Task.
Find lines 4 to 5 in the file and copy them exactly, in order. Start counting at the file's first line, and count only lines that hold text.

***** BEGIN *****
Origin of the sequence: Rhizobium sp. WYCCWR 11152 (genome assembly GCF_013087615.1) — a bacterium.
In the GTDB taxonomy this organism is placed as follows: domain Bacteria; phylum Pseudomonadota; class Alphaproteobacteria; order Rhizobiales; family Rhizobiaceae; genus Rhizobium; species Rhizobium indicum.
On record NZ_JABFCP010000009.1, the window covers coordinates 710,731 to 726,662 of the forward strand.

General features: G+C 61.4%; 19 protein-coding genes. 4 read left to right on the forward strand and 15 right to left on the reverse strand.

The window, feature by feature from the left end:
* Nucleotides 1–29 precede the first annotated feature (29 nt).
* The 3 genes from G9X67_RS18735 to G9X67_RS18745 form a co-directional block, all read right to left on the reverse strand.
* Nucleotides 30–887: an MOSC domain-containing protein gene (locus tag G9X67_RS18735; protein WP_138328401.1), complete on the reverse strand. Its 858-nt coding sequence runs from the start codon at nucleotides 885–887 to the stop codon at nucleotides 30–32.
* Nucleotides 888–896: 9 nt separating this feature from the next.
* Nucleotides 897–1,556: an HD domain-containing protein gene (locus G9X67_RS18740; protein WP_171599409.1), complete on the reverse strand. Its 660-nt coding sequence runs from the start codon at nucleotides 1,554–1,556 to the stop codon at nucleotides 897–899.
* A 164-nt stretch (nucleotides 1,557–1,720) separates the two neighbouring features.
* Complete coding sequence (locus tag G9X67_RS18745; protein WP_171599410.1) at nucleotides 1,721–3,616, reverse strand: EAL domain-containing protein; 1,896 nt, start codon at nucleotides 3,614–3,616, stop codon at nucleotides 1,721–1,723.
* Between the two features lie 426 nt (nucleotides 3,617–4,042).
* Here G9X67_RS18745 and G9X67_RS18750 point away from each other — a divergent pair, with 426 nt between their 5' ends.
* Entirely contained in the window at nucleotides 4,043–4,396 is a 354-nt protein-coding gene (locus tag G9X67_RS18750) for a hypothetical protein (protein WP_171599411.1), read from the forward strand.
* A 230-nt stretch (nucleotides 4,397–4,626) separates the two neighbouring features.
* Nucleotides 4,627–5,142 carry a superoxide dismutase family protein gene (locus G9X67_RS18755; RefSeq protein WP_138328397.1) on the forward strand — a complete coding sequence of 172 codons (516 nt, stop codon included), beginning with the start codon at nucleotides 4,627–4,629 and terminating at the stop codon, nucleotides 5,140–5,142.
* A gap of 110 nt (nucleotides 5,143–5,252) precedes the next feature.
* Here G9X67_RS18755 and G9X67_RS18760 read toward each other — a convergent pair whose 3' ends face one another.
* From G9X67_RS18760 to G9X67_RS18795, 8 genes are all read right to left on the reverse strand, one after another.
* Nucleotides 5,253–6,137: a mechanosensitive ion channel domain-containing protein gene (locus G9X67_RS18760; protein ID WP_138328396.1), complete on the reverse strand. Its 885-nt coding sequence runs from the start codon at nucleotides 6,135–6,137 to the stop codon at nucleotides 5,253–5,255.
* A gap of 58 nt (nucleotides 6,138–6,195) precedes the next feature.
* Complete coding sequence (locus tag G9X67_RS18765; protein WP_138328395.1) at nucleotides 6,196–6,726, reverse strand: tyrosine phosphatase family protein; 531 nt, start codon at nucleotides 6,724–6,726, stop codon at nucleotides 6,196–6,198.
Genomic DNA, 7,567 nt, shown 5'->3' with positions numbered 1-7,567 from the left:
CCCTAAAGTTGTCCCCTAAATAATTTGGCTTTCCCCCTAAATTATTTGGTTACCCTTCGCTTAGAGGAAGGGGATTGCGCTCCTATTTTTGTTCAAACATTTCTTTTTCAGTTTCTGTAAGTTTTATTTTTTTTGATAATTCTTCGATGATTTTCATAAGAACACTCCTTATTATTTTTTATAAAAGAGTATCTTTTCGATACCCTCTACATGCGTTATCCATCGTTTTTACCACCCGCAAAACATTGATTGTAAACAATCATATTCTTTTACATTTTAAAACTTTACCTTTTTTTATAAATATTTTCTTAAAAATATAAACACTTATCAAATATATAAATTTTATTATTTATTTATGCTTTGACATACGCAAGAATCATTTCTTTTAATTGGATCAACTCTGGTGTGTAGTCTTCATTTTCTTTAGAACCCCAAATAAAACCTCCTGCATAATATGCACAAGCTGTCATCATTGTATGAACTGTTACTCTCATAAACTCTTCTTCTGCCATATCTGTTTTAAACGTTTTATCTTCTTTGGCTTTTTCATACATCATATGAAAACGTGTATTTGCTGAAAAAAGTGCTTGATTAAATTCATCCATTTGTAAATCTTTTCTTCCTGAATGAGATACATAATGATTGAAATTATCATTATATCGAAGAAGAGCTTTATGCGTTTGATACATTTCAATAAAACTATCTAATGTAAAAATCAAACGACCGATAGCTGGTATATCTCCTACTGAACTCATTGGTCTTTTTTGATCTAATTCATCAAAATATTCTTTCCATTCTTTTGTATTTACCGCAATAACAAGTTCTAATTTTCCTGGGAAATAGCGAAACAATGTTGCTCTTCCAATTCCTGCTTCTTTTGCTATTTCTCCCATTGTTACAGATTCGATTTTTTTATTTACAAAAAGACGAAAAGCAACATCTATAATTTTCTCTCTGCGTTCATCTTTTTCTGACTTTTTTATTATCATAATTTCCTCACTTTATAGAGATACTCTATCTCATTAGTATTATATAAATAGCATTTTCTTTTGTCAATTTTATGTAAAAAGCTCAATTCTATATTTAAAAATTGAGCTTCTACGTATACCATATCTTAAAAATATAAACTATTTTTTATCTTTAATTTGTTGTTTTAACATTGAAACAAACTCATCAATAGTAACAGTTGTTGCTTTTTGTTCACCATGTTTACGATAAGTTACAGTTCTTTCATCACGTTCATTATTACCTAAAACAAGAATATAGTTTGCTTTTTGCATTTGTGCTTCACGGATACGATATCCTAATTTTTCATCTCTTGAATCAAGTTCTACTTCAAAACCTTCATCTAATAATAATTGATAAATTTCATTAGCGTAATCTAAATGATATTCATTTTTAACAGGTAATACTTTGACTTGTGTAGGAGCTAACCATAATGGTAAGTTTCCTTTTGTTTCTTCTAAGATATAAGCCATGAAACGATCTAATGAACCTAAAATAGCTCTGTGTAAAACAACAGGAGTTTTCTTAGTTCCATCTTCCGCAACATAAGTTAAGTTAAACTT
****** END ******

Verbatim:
General features: G+C 61.4%; 19 protein-coding genes. 4 read left to right on the forward strand and 15 right to left on the reverse strand.

The window, feature by feature from the left end: